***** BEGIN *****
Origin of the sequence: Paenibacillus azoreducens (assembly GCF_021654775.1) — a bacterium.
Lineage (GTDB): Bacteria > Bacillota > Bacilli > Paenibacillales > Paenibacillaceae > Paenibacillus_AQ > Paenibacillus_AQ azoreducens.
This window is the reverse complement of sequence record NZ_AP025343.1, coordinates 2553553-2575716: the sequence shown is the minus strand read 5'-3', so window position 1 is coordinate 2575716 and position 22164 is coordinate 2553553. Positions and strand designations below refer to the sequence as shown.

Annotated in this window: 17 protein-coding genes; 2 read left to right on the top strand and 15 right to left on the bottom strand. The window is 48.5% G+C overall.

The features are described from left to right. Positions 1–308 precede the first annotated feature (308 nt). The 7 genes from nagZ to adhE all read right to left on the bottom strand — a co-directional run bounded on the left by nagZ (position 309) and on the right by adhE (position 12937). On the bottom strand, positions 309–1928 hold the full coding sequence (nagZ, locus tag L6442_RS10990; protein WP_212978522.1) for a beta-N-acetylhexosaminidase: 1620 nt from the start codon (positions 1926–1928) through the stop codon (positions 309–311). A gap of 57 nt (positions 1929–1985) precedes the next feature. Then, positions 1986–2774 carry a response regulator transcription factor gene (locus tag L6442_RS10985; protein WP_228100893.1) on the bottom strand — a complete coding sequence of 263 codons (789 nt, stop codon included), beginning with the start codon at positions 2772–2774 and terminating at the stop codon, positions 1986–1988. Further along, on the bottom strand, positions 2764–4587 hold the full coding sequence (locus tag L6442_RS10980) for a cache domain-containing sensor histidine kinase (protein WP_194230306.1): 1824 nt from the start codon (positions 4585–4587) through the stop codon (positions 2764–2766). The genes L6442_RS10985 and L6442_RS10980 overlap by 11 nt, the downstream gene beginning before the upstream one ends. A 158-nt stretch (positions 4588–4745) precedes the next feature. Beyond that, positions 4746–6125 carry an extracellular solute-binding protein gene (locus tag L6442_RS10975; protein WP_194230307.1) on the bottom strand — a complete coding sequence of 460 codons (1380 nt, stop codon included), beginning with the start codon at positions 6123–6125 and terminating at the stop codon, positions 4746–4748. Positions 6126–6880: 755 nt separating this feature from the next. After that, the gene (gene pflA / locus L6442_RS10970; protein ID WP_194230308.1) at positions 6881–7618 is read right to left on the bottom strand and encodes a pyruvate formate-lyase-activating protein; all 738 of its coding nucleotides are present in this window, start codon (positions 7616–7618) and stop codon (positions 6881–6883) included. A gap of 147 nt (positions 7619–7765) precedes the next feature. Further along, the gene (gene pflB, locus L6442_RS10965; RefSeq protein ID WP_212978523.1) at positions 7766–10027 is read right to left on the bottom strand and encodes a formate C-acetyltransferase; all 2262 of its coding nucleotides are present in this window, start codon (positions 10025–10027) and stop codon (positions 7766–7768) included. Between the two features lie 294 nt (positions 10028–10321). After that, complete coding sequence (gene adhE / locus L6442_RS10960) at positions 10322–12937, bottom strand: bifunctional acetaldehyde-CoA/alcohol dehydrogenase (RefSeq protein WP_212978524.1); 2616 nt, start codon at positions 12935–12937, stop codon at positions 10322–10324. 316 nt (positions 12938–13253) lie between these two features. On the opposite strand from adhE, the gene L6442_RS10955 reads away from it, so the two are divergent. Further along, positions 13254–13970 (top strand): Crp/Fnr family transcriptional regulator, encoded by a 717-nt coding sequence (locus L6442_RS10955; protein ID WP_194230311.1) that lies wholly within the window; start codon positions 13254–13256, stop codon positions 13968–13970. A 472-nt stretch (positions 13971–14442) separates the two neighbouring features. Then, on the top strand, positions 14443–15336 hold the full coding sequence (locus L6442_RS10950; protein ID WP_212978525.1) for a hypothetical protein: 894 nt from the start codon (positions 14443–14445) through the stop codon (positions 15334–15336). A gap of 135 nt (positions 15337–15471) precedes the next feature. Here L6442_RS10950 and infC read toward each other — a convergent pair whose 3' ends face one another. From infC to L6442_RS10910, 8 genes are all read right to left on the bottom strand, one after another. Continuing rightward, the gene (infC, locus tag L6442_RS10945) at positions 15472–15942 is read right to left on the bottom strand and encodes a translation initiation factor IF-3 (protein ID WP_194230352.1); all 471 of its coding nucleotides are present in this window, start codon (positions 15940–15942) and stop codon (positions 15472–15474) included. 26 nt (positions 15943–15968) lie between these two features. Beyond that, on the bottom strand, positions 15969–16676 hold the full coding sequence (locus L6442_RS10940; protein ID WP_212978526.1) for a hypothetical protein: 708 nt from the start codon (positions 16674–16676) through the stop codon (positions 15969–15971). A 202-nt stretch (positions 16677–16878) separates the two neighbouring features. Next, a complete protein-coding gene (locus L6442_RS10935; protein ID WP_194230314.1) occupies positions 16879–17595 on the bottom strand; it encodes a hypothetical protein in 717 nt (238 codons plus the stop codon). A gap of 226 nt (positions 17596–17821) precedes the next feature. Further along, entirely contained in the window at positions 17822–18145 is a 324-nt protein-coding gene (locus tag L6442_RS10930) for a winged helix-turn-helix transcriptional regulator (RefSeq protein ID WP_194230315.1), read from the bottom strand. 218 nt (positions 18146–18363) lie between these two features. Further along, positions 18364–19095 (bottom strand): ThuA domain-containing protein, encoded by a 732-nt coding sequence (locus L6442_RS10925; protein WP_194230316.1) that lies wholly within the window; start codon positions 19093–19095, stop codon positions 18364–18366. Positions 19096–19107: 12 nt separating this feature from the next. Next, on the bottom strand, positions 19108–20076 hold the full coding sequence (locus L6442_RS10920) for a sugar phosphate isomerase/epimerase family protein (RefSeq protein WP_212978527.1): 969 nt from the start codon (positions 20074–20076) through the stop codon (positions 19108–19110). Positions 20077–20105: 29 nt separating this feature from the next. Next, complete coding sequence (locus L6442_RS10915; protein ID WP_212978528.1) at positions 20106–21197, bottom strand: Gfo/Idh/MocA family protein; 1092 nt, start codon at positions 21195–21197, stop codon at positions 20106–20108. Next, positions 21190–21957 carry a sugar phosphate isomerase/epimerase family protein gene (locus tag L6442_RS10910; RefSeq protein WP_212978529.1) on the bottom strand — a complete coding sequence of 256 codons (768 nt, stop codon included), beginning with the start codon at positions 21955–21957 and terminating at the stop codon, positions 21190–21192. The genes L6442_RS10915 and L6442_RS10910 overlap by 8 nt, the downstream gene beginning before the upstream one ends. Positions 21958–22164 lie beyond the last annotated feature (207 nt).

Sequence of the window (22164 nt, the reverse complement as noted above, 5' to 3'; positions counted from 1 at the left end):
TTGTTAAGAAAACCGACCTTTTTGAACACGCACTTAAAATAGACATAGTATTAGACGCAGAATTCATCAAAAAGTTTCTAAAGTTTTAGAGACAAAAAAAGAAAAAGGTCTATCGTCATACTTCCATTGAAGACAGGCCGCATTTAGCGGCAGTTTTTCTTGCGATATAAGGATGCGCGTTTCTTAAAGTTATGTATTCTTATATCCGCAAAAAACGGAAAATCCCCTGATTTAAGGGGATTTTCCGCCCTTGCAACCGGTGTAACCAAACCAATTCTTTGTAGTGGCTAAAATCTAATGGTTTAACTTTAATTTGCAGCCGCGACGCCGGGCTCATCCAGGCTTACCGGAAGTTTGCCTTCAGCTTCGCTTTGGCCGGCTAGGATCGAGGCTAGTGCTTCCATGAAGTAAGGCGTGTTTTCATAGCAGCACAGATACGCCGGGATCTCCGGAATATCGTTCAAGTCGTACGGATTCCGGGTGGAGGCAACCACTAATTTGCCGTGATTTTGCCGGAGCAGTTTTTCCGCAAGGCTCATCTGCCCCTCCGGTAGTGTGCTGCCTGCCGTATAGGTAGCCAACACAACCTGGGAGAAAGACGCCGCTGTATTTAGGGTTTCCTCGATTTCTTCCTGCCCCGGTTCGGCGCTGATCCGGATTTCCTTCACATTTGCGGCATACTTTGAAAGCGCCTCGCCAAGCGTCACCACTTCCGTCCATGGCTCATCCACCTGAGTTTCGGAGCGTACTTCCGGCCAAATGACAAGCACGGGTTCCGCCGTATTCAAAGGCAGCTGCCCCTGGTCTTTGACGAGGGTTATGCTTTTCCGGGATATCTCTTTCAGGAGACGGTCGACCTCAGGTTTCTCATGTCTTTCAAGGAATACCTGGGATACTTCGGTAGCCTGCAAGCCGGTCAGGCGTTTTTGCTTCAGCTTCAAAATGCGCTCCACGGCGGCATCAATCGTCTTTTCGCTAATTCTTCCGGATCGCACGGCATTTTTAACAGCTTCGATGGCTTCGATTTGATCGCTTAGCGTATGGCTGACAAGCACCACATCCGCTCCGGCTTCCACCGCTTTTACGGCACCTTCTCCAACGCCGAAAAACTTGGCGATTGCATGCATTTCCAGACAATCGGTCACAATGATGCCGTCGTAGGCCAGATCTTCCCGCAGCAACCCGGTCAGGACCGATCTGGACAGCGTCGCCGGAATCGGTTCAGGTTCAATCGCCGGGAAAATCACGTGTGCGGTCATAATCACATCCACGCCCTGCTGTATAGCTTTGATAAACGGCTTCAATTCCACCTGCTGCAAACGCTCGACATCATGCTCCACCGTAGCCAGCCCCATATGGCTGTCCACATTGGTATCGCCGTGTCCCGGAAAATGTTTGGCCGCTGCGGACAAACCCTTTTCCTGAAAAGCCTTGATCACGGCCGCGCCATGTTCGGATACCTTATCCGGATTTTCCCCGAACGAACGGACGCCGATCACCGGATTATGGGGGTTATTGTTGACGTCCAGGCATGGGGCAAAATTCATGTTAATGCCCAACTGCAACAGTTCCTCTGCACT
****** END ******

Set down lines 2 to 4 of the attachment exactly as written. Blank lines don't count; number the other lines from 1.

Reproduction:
Lineage (GTDB): Bacteria > Bacillota > Bacilli > Paenibacillales > Paenibacillaceae > Paenibacillus_AQ > Paenibacillus_AQ azoreducens.
This window is the reverse complement of sequence record NZ_AP025343.1, coordinates 2553553-2575716: the sequence shown is the minus strand read 5'-3', so window position 1 is coordinate 2575716 and position 22164 is coordinate 2553553. Positions and strand designations below refer to the sequence as shown.

Annotated in this window: 17 protein-coding genes; 2 read left to right on the top strand and 15 right to left on the bottom strand. The window is 48.5% G+C overall.